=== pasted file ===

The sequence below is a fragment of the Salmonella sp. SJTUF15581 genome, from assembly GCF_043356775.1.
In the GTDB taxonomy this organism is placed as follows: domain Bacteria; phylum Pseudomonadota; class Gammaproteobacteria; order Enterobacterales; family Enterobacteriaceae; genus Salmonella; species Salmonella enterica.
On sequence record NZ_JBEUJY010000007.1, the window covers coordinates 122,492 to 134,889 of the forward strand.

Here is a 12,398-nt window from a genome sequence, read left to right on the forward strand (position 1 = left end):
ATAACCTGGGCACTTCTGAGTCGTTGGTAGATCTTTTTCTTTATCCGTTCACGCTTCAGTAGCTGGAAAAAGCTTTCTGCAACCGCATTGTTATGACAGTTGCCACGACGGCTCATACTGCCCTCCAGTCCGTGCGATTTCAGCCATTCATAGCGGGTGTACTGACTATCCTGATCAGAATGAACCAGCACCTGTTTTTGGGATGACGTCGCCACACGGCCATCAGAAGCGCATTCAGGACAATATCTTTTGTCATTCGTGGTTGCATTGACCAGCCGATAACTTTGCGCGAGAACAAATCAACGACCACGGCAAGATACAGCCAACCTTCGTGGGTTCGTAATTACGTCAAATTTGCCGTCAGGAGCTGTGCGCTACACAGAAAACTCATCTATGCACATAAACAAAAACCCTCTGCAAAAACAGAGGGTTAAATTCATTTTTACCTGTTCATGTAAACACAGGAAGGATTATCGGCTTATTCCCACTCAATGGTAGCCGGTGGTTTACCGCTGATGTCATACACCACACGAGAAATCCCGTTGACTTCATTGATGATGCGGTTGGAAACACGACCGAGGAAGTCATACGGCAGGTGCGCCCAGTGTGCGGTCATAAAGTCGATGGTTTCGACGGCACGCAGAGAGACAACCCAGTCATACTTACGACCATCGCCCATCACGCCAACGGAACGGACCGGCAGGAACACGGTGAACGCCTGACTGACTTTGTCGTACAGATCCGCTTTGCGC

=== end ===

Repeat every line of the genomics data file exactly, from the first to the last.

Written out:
The sequence below is a fragment of the Salmonella sp. SJTUF15581 genome, from assembly GCF_043356775.1.
In the GTDB taxonomy this organism is placed as follows: domain Bacteria; phylum Pseudomonadota; class Gammaproteobacteria; order Enterobacterales; family Enterobacteriaceae; genus Salmonella; species Salmonella enterica.
On sequence record NZ_JBEUJY010000007.1, the window covers coordinates 122,492 to 134,889 of the forward strand.

Here is a 12,398-nt window from a genome sequence, read left to right on the forward strand (position 1 = left end):
ATAACCTGGGCACTTCTGAGTCGTTGGTAGATCTTTTTCTTTATCCGTTCACGCTTCAGTAGCTGGAAAAAGCTTTCTGCAACCGCATTGTTATGACAGTTGCCACGACGGCTCATACTGCCCTCCAGTCCGTGCGATTTCAGCCATTCATAGCGGGTGTACTGACTATCCTGATCAGAATGAACCAGCACCTGTTTTTGGGATGACGTCGCCACACGGCCATCAGAAGCGCATTCAGGACAATATCTTTTGTCATTCGTGGTTGCATTGACCAGCCGATAACTTTGCGCGAGAACAAATCAACGACCACGGCAAGATACAGCCAACCTTCGTGGGTTCGTAATTACGTCAAATTTGCCGTCAGGAGCTGTGCGCTACACAGAAAACTCATCTATGCACATAAACAAAAACCCTCTGCAAAAACAGAGGGTTAAATTCATTTTTACCTGTTCATGTAAACACAGGAAGGATTATCGGCTTATTCCCACTCAATGGTAGCCGGTGGTTTACCGCTGATGTCATACACCACACGAGAAATCCCGTTGACTTCATTGATGATGCGGTTGGAAACACGACCGAGGAAGTCATACGGCAGGTGCGCCCAGTGTGCGGTCATAAAGTCGATGGTTTCGACGGCACGCAGAGAGACAACCCAGTCATACTTACGACCATCGCCCATCACGCCAACGGAACGGACCGGCAGGAACACGGTGAACGCCTGACTGACTTTGTCGTACAGATCCGCTTTGCGC